Tuesday, April 23, 2013
GOP Passed Up Chance for Real Reform
Going into the 2015 election, this would tilt the balance of the Council to a 14-11 Republican majority because Democrats hold all four of the At-Large City County Council seats. The Democrats would need to pick up three two seats to retake the Council, and that would be in new districts. The Republicans drew the new districts as they were adopted. Much is at stake in getting rid of the four At-Large Council seats.
If size is the problem, it appears that Senator Mike Young's Senate Bill 621 is aiming too small and targeting the wrong seats. My research shows that plenty of large cities have seats elected to city councils in an at-large manner. Some cities don't even have districts.
Here's what my research showed. I took a look at the cities in Indianapolis' neighborhood both geographically and in common size. It does appear that Young is right. Indy's legislative body is bloated.
Most of the cities that I researched have city councils ranging in size from seven to 19 seats. Of these, there was a mixed bag of government forms. Some cities have an appointed manager that takes care of the day-to-day operation of the city with oversight from the elected at-large mayor and district city councillors. Other cities prefer smaller numbers of councillors and a strong executive, but they aren't afraid to have some at-large representation. Let's look at some specifics.
Jacksonville has 19 councillors. Fourteen are elected from a district. Five are elected at-large from a residency district but represent the entire city at-large. Austin has six councillors. The Mayor of Austin is elected at-large and serves on the Council. A city manager runs the city. San Jose has 10 councillors elected by district. The Mayor is elected at large but sits on the Council. Again, a manager runs the city. San Diego has nine councillors elected by district. Columbus, Ohio has seven. Cincinnati has nine members on its City Council, and they are all elected at-large. Boston has nine district members and four at-large seats.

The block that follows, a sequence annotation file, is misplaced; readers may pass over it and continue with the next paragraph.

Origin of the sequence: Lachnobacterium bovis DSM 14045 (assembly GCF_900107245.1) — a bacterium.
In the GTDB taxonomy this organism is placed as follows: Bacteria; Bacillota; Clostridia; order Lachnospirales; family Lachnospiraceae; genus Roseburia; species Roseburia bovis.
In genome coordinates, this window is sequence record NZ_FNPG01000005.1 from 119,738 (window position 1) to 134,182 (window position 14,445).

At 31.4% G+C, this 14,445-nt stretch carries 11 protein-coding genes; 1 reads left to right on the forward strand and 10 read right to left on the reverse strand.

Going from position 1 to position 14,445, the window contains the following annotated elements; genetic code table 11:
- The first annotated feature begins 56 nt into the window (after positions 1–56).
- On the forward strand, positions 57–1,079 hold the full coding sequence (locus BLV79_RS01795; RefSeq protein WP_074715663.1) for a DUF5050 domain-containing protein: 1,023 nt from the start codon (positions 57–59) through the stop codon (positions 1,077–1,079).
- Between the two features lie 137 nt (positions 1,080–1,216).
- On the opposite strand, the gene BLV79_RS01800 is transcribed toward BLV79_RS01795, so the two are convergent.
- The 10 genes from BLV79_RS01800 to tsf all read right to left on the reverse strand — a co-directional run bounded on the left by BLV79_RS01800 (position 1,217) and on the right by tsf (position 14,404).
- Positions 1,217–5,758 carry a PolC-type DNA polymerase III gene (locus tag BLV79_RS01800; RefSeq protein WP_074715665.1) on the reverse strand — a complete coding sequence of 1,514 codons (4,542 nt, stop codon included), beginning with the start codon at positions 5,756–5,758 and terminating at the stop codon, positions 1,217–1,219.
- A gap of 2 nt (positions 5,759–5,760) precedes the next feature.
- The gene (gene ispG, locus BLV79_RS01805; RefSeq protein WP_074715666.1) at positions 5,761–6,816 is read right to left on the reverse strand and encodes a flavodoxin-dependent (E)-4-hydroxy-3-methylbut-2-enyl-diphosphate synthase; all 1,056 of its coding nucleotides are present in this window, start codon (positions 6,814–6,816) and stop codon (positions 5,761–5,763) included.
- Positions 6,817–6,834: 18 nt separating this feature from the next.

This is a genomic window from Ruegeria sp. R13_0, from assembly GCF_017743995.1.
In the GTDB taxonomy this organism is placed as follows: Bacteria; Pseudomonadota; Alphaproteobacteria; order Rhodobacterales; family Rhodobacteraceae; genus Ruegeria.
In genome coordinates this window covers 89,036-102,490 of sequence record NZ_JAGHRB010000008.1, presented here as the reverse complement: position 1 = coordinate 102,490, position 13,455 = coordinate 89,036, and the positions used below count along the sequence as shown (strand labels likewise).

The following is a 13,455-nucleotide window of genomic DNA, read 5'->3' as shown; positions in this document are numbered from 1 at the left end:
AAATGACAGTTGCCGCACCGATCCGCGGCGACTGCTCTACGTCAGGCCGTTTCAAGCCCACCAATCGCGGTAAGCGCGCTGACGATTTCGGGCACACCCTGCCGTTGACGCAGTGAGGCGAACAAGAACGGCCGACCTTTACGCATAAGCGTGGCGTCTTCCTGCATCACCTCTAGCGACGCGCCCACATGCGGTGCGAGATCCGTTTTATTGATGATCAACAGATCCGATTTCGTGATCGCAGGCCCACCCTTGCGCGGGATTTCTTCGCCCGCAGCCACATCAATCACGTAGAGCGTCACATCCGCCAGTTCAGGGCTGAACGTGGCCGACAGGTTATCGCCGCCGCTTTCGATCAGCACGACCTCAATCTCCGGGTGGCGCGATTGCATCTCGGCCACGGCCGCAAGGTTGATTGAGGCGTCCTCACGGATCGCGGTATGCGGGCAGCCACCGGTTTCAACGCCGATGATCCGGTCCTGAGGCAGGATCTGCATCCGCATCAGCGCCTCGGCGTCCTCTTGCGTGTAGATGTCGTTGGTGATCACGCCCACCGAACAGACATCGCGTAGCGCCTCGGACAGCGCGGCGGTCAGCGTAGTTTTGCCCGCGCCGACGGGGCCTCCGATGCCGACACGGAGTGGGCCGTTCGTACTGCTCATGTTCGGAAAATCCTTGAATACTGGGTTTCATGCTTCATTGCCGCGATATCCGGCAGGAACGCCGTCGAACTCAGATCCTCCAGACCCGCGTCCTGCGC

Those are just a handful of cities that I looked up. If you look at the results, there's not one magic answer here. Each of those cities have forms of government that have worked for them for many years.
It would seem to me from my research that perhaps in Indianapolis' case that the four at-large seats are not necessarily the problem. When you have a council with 25 seats, perhaps it's time to look at reducing and combining those and making larger districts with more constituents. Even Abdul-Hakim Shabazz agreed with this idea. He suggested making the City-County Council a full-time gig and reducing the size significantly.
Indianapolis, however, is being told that 25 is the right size by the Indiana General Assembly. Legislators from all over the state say that they know what's best for us here in Marion County.
Republicans had a chance to push this to a summer conference committee. The Indianapolis Star reported that a six-hour marathon meeting in the Senate came up with Mike Young saying that was not going to happen. Senate Bill 621 is going to move forward, and it's likely going to pass. I just say that no one should forget this moment. No one should forget this debate.
Be ready to remind your friends and neighbors what happened at the Statehouse this session when Republicans had a chance to make a difference in real government reform, but the took the political way out.